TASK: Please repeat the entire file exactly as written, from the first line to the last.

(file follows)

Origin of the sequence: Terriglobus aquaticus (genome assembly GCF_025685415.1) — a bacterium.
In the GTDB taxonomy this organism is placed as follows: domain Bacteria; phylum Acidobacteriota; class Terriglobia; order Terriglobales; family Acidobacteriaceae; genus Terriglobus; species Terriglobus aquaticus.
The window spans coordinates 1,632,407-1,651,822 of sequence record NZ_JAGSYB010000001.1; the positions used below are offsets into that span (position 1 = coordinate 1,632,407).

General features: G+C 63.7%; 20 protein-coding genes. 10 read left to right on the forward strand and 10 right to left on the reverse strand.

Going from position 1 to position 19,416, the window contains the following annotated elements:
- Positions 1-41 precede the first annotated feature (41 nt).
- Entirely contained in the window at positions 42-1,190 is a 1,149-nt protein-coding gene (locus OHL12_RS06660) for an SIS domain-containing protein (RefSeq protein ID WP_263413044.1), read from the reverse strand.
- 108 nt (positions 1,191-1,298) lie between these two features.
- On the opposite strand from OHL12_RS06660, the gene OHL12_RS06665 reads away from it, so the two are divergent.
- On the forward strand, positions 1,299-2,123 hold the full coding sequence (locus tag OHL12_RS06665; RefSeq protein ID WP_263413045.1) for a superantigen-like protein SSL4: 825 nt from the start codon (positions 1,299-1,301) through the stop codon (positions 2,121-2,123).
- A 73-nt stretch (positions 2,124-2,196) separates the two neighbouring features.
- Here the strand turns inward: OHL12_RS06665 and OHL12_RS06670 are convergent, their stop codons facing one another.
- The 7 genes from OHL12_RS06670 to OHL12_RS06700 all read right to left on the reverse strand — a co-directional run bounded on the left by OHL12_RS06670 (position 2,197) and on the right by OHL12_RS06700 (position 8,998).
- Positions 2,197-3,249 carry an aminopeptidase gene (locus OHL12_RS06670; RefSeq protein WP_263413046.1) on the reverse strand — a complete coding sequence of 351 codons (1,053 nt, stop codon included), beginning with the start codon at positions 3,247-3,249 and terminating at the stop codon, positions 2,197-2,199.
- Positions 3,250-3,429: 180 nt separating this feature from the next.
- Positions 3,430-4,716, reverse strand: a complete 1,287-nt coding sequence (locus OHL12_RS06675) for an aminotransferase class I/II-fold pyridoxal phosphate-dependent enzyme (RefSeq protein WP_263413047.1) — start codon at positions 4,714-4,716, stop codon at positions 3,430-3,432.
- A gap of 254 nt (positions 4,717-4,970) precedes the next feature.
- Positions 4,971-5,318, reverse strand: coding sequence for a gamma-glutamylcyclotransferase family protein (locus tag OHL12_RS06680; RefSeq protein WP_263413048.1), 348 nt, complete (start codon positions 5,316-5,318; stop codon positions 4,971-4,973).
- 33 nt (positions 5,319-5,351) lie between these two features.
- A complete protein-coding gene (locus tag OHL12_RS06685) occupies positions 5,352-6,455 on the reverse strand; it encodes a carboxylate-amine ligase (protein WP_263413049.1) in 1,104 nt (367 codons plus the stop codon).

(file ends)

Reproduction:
Origin of the sequence: Terriglobus aquaticus (genome assembly GCF_025685415.1) — a bacterium.
In the GTDB taxonomy this organism is placed as follows: domain Bacteria; phylum Acidobacteriota; class Terriglobia; order Terriglobales; family Acidobacteriaceae; genus Terriglobus; species Terriglobus aquaticus.
The window spans coordinates 1,632,407-1,651,822 of sequence record NZ_JAGSYB010000001.1; the positions used below are offsets into that span (position 1 = coordinate 1,632,407).

General features: G+C 63.7%; 20 protein-coding genes. 10 read left to right on the forward strand and 10 right to left on the reverse strand.

Going from position 1 to position 19,416, the window contains the following annotated elements:
- Positions 1-41 precede the first annotated feature (41 nt).
- Entirely contained in the window at positions 42-1,190 is a 1,149-nt protein-coding gene (locus OHL12_RS06660) for an SIS domain-containing protein (RefSeq protein ID WP_263413044.1), read from the reverse strand.
- 108 nt (positions 1,191-1,298) lie between these two features.
- On the opposite strand from OHL12_RS06660, the gene OHL12_RS06665 reads away from it, so the two are divergent.
- On the forward strand, positions 1,299-2,123 hold the full coding sequence (locus tag OHL12_RS06665; RefSeq protein ID WP_263413045.1) for a superantigen-like protein SSL4: 825 nt from the start codon (positions 1,299-1,301) through the stop codon (positions 2,121-2,123).
- A 73-nt stretch (positions 2,124-2,196) separates the two neighbouring features.
- Here the strand turns inward: OHL12_RS06665 and OHL12_RS06670 are convergent, their stop codons facing one another.
- The 7 genes from OHL12_RS06670 to OHL12_RS06700 all read right to left on the reverse strand — a co-directional run bounded on the left by OHL12_RS06670 (position 2,197) and on the right by OHL12_RS06700 (position 8,998).
- Positions 2,197-3,249 carry an aminopeptidase gene (locus OHL12_RS06670; RefSeq protein WP_263413046.1) on the reverse strand — a complete coding sequence of 351 codons (1,053 nt, stop codon included), beginning with the start codon at positions 3,247-3,249 and terminating at the stop codon, positions 2,197-2,199.
- Positions 3,250-3,429: 180 nt separating this feature from the next.
- Positions 3,430-4,716, reverse strand: a complete 1,287-nt coding sequence (locus OHL12_RS06675) for an aminotransferase class I/II-fold pyridoxal phosphate-dependent enzyme (RefSeq protein WP_263413047.1) — start codon at positions 4,714-4,716, stop codon at positions 3,430-3,432.
- A gap of 254 nt (positions 4,717-4,970) precedes the next feature.
- Positions 4,971-5,318, reverse strand: coding sequence for a gamma-glutamylcyclotransferase family protein (locus tag OHL12_RS06680; RefSeq protein WP_263413048.1), 348 nt, complete (start codon positions 5,316-5,318; stop codon positions 4,971-4,973).
- 33 nt (positions 5,319-5,351) lie between these two features.
- A complete protein-coding gene (locus tag OHL12_RS06685) occupies positions 5,352-6,455 on the reverse strand; it encodes a carboxylate-amine ligase (protein WP_263413049.1) in 1,104 nt (367 codons plus the stop codon).